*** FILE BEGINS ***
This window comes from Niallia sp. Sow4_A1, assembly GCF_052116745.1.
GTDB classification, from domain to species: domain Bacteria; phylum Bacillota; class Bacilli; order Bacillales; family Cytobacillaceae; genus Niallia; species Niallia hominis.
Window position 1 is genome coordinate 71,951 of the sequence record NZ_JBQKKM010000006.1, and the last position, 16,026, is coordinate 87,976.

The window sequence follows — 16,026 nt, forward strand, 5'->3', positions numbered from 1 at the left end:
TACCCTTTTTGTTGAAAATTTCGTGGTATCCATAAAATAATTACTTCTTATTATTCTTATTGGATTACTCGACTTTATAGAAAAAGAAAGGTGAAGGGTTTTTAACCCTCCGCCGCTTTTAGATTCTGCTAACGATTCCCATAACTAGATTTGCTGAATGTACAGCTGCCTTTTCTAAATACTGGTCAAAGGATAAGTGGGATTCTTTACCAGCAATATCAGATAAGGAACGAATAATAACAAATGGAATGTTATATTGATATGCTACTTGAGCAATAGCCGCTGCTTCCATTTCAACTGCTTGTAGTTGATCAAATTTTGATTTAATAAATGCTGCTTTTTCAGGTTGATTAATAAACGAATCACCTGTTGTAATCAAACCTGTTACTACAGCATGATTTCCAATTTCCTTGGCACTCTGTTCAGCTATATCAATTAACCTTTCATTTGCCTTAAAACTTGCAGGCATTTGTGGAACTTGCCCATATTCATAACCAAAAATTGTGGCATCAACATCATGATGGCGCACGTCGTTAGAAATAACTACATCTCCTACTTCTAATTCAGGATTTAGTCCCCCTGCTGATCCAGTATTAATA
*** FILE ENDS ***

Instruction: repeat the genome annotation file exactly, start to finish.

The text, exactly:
This window comes from Niallia sp. Sow4_A1, assembly GCF_052116745.1.
GTDB classification, from domain to species: domain Bacteria; phylum Bacillota; class Bacilli; order Bacillales; family Cytobacillaceae; genus Niallia; species Niallia hominis.
Window position 1 is genome coordinate 71,951 of the sequence record NZ_JBQKKM010000006.1, and the last position, 16,026, is coordinate 87,976.

The window sequence follows — 16,026 nt, forward strand, 5'->3', positions numbered from 1 at the left end:
TACCCTTTTTGTTGAAAATTTCGTGGTATCCATAAAATAATTACTTCTTATTATTCTTATTGGATTACTCGACTTTATAGAAAAAGAAAGGTGAAGGGTTTTTAACCCTCCGCCGCTTTTAGATTCTGCTAACGATTCCCATAACTAGATTTGCTGAATGTACAGCTGCCTTTTCTAAATACTGGTCAAAGGATAAGTGGGATTCTTTACCAGCAATATCAGATAAGGAACGAATAATAACAAATGGAATGTTATATTGATATGCTACTTGAGCAATAGCCGCTGCTTCCATTTCAACTGCTTGTAGTTGATCAAATTTTGATTTAATAAATGCTGCTTTTTCAGGTTGATTAATAAACGAATCACCTGTTGTAATCAAACCTGTTACTACAGCATGATTTCCAATTTCCTTGGCACTCTGTTCAGCTATATCAATTAACCTTTCATTTGCCTTAAAACTTGCAGGCATTTGTGGAACTTGCCCATATTCATAACCAAAAATTGTGGCATCAACATCATGATGGCGCACGTCGTTAGAAATAACTACATCTCCTACTTCTAATTCAGGATTTAGTCCCCCTGCTGATCCAGTATTAATA